Pure silver is 99.9% silver, where sterling silver is 92.5% silver with copper, zinc or nickel added for strength. Pure silver is more pliable and not suited for larger objects or where strength is needed, such as in bowls or silverware. The name sterling silver came from the Easterling area of Germany where silversmiths developed sterling silver alloy. Pure silver is too soft to hold shapes well and difficult to mold into everyday objects. Sterling silver is more durable and typically marked with the hallmark number 925, which indicates 92.5% pure silver.
Pure silver will tarnish, but sterling silver is less prone to tarnishing. Pure silver may turn almost black or leave green marks on the skin when worn as jewelry. Sterling silver is shinier than pure silver because it is typically polished. Silver that is 90% or less pure is known as coin silver, and coins were minted from it once, although not at the current time. Prices of silver fluctuate with trading markets, but pure silver is worth considerably more than sterling silver.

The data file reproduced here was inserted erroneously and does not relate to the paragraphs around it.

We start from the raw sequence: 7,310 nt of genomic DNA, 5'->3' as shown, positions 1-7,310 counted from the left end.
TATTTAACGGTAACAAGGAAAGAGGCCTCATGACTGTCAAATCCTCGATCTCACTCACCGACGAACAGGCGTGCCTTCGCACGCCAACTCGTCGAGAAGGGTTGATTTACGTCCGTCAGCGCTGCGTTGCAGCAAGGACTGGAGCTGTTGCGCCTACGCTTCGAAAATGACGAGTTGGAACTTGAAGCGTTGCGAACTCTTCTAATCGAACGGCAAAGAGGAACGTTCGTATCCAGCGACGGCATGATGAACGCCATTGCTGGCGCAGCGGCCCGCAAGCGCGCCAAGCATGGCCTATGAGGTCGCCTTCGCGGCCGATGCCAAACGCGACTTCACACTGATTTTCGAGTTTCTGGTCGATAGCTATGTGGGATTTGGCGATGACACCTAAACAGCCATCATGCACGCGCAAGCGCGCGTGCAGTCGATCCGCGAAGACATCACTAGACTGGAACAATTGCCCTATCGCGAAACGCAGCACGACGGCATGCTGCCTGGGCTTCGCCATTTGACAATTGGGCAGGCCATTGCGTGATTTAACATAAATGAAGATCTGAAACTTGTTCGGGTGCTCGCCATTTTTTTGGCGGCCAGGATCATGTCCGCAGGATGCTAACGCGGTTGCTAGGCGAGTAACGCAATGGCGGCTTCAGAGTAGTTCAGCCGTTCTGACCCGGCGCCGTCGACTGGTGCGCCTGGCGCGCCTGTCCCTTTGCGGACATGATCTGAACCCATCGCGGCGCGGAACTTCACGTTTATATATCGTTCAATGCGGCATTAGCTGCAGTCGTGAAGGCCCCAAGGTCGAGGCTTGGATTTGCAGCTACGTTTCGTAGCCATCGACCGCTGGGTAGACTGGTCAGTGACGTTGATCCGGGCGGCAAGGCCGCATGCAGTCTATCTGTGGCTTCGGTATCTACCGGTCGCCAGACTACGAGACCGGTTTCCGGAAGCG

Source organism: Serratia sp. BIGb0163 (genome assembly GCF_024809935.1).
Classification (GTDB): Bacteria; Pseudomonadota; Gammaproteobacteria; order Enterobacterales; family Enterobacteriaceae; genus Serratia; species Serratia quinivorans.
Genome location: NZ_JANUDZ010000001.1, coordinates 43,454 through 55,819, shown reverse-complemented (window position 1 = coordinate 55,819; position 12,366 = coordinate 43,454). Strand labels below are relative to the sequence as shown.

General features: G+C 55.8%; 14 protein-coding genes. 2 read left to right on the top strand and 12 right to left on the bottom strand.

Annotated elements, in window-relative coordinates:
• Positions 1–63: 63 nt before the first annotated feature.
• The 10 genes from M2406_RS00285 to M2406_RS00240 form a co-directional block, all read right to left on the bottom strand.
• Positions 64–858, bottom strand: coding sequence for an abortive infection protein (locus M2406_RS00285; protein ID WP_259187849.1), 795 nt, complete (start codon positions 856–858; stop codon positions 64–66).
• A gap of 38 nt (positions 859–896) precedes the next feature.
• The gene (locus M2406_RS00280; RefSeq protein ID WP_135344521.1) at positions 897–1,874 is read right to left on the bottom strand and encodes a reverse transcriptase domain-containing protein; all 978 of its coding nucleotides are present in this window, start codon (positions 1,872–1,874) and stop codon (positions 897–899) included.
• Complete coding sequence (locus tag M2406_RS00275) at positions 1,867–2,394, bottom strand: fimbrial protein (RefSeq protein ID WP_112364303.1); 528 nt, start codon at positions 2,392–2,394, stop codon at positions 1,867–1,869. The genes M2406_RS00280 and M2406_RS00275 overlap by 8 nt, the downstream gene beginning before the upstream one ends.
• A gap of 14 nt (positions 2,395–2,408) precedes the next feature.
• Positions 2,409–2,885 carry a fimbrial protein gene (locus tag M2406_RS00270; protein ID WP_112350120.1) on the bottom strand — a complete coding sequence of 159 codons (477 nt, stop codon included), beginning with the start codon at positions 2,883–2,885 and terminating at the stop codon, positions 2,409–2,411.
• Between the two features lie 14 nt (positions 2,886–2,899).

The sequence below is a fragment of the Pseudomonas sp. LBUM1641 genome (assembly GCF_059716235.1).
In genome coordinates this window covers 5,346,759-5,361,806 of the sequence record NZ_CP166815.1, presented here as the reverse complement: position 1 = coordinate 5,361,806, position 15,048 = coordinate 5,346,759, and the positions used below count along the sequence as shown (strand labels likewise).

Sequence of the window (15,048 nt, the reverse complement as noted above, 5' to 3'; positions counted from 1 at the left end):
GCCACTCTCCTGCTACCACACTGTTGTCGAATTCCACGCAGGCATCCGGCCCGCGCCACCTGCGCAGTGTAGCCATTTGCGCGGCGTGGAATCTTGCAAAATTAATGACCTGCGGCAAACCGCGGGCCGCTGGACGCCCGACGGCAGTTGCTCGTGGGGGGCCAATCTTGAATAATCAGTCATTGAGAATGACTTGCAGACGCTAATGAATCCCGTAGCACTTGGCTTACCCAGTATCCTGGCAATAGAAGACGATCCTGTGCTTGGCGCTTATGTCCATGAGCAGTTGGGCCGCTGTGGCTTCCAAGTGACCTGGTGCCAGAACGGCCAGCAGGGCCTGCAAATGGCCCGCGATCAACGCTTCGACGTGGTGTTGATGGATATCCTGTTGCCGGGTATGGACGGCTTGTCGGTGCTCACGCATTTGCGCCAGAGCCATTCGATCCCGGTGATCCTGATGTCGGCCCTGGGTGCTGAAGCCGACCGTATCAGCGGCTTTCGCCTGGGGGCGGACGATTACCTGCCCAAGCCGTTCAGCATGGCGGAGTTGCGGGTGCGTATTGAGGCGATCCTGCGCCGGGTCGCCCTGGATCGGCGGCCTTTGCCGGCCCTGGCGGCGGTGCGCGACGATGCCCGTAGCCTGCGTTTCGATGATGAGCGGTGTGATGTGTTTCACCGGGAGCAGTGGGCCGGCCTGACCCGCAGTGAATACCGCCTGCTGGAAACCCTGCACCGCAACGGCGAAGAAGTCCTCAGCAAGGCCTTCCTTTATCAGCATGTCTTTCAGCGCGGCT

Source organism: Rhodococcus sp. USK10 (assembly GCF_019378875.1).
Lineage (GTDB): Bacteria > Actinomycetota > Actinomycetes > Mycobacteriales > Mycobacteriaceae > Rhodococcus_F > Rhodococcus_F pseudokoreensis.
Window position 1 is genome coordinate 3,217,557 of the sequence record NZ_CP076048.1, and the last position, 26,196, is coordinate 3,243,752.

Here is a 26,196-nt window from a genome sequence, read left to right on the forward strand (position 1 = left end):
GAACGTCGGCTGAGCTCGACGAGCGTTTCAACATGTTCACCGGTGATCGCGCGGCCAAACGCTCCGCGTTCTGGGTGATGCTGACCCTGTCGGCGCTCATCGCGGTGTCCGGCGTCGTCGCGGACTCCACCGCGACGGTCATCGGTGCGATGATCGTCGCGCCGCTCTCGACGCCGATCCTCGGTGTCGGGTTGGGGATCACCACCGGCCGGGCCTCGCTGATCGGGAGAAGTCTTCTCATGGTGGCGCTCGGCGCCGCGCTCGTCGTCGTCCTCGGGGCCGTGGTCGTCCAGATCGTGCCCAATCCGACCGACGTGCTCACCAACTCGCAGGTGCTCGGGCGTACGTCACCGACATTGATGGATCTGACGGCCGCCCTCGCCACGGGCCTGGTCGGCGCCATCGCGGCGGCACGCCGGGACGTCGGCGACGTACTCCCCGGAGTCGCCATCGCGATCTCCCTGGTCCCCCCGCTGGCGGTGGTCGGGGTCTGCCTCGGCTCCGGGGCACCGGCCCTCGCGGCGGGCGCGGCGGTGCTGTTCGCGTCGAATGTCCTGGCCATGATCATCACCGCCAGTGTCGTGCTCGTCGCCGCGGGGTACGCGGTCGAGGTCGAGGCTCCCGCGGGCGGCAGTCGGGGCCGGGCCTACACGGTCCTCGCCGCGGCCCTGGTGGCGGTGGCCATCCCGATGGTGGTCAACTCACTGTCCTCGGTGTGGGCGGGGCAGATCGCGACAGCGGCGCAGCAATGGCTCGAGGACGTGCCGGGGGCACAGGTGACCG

Differences Between Sterling Silver & 925 Sterling Silver
Jewelry and decorative items made from silver and sterling silver have been prized for centuries. Silver’s designations can be confusing. There is no difference between sterling silver and 925 sterling silver. Silver’s purity carries a numeric designation based on 1,000.
Pure silver usually carries a 999 rating. Sterling silver must be 92.5 percent pure (or 925) to be classified as sterling silver. Silver’s chemical symbol is Ag, and it has an atomic number of 47. In its purest form, silver is very soft, and therefore not very functional for jewelry or utensils.